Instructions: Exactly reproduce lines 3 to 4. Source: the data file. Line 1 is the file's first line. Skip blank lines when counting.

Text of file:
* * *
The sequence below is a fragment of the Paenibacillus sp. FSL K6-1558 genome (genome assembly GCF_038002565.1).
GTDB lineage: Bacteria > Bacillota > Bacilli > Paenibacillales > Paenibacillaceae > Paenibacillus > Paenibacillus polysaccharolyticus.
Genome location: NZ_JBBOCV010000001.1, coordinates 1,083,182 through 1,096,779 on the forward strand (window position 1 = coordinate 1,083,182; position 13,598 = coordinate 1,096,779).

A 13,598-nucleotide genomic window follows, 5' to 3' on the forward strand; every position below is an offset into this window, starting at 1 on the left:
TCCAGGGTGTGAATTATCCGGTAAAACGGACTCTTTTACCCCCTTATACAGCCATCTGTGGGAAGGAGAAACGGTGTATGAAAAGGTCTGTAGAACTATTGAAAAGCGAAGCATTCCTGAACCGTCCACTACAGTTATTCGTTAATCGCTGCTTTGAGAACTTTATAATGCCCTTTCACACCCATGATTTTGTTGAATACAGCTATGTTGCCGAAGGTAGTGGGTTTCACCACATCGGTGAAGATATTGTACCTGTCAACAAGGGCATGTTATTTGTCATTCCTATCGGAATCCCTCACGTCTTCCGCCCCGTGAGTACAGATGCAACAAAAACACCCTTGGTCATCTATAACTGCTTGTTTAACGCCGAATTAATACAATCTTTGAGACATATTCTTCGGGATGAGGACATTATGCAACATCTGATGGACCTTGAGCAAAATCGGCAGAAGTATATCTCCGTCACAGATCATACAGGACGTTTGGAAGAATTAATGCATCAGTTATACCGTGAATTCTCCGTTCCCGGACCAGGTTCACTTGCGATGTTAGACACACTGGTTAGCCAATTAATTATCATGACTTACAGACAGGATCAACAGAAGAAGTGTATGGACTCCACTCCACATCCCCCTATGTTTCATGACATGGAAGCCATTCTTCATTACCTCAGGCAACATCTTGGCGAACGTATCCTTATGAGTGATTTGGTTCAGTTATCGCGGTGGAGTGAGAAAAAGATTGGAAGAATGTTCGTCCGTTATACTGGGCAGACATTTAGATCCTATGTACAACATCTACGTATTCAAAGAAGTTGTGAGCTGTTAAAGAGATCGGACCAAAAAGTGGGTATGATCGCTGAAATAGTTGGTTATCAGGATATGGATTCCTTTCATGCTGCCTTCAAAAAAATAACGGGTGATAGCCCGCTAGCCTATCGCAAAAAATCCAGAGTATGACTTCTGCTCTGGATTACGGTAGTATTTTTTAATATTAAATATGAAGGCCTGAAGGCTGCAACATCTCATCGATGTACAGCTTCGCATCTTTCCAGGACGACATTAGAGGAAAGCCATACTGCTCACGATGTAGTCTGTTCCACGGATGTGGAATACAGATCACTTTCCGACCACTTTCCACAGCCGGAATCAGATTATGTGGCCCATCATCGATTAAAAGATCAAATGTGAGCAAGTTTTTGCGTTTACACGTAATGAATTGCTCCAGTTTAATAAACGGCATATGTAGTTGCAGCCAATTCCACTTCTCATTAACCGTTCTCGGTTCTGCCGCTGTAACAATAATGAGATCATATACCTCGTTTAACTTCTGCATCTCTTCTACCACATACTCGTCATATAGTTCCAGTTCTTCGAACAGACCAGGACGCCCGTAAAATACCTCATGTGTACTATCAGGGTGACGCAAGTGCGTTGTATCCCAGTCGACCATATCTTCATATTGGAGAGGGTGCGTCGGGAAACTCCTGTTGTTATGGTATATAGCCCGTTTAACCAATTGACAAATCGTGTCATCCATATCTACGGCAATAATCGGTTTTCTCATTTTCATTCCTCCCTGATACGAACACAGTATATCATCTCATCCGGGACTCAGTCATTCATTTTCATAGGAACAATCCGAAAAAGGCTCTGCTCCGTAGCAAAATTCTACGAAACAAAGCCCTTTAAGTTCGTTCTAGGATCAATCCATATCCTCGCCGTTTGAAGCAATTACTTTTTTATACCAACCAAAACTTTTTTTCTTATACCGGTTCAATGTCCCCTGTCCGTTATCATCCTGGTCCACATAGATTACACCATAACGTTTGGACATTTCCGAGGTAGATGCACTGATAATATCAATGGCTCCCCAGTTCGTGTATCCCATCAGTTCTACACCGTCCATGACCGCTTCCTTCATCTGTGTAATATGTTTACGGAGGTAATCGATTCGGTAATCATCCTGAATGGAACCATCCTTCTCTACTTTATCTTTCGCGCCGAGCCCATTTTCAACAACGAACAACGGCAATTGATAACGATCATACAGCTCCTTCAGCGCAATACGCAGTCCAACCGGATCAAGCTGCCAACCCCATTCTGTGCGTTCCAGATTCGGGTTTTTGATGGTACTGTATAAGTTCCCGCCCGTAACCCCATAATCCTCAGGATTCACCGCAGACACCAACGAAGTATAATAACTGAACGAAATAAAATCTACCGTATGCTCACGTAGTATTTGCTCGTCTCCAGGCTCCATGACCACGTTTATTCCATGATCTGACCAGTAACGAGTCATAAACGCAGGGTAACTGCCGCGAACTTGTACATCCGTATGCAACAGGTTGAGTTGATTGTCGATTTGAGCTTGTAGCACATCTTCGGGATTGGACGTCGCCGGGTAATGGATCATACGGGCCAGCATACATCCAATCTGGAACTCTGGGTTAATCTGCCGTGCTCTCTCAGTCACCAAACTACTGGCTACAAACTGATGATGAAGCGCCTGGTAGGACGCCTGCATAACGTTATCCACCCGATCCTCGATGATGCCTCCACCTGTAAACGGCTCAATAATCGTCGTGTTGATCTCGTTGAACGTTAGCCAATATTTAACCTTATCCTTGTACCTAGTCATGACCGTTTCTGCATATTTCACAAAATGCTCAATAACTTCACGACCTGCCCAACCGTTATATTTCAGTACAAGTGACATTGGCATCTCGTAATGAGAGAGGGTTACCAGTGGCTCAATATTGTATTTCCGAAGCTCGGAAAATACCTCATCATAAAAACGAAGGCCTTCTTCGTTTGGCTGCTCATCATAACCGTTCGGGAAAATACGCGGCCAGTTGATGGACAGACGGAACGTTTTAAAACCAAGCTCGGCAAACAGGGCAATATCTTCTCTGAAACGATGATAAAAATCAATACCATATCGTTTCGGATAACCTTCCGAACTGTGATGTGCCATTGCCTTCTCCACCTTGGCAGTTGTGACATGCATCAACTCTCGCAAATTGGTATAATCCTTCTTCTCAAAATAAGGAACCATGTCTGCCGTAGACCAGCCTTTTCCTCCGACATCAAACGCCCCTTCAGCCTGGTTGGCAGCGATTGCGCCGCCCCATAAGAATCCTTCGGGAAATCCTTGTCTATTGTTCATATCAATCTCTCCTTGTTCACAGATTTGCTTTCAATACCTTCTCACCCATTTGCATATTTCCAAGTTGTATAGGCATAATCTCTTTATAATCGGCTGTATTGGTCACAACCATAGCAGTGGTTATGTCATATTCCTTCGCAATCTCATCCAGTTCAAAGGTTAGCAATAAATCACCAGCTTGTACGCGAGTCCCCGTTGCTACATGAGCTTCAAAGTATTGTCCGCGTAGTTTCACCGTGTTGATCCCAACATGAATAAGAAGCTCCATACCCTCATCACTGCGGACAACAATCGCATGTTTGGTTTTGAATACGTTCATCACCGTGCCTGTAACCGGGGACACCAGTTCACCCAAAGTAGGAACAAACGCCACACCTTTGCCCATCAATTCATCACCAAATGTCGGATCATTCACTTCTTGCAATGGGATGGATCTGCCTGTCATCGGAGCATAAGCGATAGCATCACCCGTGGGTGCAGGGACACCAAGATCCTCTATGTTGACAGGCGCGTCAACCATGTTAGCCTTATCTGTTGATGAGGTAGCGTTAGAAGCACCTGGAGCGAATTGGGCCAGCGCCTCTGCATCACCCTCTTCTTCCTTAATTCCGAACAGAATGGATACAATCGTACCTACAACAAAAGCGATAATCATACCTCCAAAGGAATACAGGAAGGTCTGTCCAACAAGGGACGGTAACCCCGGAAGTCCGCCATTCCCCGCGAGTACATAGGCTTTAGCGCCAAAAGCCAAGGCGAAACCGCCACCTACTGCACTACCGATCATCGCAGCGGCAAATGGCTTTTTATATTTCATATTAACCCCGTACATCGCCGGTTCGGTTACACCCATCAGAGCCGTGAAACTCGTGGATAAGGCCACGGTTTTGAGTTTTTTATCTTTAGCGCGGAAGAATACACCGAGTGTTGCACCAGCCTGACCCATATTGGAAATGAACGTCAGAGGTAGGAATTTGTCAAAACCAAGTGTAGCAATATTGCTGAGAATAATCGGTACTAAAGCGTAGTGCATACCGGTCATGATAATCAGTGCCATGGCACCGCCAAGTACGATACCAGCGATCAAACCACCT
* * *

Genome location: NZ_JBBOCV010000001.1, coordinates 1,083,182 through 1,096,779 on the forward strand (window position 1 = coordinate 1,083,182; position 13,598 = coordinate 1,096,779).

A 13,598-nucleotide genomic window follows, 5' to 3' on the forward strand; every position below is an offset into this window, starting at 1 on the left: